President Abdel Fattah el-Sissi announced on Saturday Egypt’s intentions to intervene in Libya, saying: “Any direct military intervention from Egypt in Libya is aimed at a ceasefire and has become an issue of international legitimacy.”
“There are external forces supporting terrorist groups in Libya,” he said. “This poses a threat to Egypt’s national security.”
He warned that any attack on Sirte or the inland Jufra air base by military forces loyal to the Government of National Accord in Tripoli would amount to crossing a “red line.”
“The Egyptian Armed Forces will move into Libya if the Libyans ask them to do so,” he said, referring to the forces led by Khalifa Haftar as “the Libyans.”
Saudi Arabia and the United Arab Emirates are reportedly pressuring Egypt into military intervention, parallel to the Turkish military intervention.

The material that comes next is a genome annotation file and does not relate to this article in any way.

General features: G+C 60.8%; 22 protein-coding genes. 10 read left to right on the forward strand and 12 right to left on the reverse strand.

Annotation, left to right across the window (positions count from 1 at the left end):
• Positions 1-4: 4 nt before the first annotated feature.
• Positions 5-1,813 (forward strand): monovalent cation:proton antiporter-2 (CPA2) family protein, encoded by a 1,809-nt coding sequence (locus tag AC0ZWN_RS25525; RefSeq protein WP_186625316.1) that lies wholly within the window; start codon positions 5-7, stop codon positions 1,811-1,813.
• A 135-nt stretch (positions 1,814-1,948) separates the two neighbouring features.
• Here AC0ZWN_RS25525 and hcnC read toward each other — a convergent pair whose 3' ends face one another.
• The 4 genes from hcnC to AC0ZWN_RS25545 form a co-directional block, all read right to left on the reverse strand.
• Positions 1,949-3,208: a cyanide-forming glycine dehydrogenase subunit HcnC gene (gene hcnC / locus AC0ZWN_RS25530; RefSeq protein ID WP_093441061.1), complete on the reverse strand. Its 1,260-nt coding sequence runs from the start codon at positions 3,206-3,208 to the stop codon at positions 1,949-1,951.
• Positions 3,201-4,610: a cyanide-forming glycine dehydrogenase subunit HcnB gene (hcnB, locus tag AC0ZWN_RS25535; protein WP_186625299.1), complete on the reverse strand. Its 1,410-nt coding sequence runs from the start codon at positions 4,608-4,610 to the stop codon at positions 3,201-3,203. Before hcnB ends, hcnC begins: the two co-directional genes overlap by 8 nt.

Turkey is currently supporting militants of the Muslim Brotherhood’s groups in Libya, under the umbrella of the so-called Government of National Accord.
On Saturday, el-Sissi spoke while inspecting Egypt’s Air Force and commando units stationed in the Sidi Barrani air base in the country’s western region along the porous desert border with Libya.
After Sissi’s speech, Saudi Arabia expressed “support for Egypt’s right to defend its western borders from terrorism”, while the UAE stated it “stands with Egypt in protecting its security and stability.”
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